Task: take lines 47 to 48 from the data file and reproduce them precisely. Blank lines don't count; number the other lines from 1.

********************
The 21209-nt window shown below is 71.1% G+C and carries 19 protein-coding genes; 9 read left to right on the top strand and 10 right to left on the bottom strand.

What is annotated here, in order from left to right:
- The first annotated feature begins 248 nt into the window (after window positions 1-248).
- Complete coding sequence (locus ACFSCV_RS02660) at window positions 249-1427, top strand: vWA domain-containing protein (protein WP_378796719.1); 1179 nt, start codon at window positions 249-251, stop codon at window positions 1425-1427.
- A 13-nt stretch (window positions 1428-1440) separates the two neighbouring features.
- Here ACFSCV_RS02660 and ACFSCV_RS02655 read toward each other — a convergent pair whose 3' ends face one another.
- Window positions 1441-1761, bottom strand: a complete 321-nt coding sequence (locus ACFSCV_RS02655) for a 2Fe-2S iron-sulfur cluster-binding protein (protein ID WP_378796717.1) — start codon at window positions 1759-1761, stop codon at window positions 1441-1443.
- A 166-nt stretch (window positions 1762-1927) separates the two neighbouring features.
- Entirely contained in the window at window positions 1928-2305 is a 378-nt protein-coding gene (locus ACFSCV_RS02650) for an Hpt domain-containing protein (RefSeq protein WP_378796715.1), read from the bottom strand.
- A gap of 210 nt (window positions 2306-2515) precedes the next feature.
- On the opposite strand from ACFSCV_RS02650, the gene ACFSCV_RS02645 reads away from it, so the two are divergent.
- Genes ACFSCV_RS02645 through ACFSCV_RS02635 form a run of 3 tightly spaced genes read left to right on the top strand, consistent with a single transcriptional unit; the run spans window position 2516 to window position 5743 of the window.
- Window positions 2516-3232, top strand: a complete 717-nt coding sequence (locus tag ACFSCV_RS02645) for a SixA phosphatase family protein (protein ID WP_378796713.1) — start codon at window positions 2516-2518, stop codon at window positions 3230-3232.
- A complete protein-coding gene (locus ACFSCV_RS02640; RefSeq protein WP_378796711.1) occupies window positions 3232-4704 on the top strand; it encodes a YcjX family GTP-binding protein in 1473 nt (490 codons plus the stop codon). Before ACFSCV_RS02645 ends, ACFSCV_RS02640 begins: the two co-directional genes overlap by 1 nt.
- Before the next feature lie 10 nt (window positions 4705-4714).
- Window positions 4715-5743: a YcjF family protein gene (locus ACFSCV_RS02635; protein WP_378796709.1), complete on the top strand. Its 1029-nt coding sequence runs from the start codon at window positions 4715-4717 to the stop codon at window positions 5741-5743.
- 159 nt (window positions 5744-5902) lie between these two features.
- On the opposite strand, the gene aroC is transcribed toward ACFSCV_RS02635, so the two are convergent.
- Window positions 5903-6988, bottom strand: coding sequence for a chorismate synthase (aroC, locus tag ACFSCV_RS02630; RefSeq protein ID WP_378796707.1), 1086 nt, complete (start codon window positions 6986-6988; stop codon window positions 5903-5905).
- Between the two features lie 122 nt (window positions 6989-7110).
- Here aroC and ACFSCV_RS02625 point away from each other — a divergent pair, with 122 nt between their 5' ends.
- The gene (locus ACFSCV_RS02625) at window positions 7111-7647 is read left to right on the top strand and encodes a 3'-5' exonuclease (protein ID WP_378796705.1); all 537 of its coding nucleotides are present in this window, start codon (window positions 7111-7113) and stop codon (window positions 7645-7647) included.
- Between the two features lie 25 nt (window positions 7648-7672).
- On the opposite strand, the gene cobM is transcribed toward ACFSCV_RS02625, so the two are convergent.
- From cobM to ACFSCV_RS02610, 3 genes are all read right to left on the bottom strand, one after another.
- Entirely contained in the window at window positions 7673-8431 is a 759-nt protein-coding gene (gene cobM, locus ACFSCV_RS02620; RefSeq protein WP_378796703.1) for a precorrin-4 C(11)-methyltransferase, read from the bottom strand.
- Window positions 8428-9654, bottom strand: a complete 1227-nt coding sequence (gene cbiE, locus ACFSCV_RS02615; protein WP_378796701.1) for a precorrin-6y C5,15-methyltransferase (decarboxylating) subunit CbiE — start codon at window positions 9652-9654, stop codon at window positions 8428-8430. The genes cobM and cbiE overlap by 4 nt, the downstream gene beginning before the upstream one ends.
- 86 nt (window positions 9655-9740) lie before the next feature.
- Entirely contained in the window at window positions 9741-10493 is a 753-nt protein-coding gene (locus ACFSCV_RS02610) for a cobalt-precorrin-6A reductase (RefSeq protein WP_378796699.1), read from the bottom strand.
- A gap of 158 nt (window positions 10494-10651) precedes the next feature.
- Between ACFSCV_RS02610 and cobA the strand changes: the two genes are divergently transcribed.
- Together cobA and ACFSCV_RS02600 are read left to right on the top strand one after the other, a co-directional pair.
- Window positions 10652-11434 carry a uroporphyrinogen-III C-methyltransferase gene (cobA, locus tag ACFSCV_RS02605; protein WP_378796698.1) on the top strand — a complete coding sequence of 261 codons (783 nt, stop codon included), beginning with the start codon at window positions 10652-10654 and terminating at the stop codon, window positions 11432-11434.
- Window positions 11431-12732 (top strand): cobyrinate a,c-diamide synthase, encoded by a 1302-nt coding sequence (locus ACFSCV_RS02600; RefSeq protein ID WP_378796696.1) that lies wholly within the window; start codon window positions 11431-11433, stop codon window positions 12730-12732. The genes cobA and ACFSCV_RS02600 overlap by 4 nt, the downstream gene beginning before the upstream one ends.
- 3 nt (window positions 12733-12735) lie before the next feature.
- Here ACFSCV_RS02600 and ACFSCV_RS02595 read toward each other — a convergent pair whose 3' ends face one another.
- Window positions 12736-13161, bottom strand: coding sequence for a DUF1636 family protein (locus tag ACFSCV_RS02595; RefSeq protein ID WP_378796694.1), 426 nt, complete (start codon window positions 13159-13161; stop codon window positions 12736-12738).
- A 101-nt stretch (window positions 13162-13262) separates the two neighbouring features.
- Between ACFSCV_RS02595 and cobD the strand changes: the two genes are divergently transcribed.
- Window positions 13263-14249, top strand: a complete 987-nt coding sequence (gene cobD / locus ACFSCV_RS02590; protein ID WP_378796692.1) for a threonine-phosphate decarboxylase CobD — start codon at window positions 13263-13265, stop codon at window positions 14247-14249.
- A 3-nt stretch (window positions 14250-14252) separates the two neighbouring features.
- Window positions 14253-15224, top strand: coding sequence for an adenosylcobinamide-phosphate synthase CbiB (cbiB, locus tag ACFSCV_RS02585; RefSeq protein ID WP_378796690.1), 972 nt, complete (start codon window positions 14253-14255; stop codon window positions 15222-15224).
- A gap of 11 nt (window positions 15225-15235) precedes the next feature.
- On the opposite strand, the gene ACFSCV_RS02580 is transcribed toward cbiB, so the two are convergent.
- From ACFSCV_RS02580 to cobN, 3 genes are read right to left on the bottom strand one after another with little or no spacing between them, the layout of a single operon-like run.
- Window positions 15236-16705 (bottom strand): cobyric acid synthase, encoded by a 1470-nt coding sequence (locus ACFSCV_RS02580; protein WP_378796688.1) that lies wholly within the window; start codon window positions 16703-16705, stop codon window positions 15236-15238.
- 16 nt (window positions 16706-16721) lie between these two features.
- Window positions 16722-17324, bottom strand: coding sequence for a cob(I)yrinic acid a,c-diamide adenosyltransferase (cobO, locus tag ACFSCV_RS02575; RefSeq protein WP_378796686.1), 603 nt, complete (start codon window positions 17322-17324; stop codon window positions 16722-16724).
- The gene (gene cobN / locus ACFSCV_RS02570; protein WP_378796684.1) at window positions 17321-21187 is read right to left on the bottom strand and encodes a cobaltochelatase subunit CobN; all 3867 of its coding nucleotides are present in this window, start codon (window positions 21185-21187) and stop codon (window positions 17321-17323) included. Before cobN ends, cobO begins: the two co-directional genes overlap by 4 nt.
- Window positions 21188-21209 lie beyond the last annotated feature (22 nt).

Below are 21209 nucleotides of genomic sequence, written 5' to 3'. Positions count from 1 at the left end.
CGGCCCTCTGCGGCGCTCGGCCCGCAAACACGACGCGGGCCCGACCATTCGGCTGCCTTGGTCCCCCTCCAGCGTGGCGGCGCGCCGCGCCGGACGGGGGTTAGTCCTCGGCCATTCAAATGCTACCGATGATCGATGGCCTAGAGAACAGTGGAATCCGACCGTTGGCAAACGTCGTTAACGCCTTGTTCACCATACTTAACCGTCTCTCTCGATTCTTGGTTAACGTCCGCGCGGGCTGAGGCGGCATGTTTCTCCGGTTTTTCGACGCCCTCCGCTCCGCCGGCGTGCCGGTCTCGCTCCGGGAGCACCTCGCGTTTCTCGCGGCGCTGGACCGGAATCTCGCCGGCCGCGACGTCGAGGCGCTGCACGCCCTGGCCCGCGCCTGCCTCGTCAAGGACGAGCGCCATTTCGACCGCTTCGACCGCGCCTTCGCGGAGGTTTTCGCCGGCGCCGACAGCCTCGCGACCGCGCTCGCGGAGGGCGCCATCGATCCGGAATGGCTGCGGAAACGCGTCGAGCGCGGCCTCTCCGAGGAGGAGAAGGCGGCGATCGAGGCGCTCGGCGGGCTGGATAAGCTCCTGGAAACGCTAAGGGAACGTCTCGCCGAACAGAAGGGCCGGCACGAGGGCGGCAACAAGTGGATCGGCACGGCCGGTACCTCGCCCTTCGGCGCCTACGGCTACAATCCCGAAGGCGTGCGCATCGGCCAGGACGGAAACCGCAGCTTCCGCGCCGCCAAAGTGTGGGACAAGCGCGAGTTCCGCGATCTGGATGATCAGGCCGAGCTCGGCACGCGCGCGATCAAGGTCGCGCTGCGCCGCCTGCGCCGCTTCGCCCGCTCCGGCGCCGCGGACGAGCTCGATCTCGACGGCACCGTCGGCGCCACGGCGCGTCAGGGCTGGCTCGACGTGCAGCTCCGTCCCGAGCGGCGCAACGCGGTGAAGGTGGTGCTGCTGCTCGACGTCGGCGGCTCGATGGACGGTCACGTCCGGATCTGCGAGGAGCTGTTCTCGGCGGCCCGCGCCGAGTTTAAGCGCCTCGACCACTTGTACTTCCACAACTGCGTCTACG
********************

- 16 nt (window positions 16706-16721) lie between these two features.
- Window positions 16722-17324, bottom strand: coding sequence for a cob(I)yrinic acid a,c-diamide adenosyltransferase (cobO, locus tag ACFSCV_RS02575; RefSeq protein WP_378796686.1), 603 nt, complete (start codon window positions 17322-17324; stop codon window positions 16722-16724).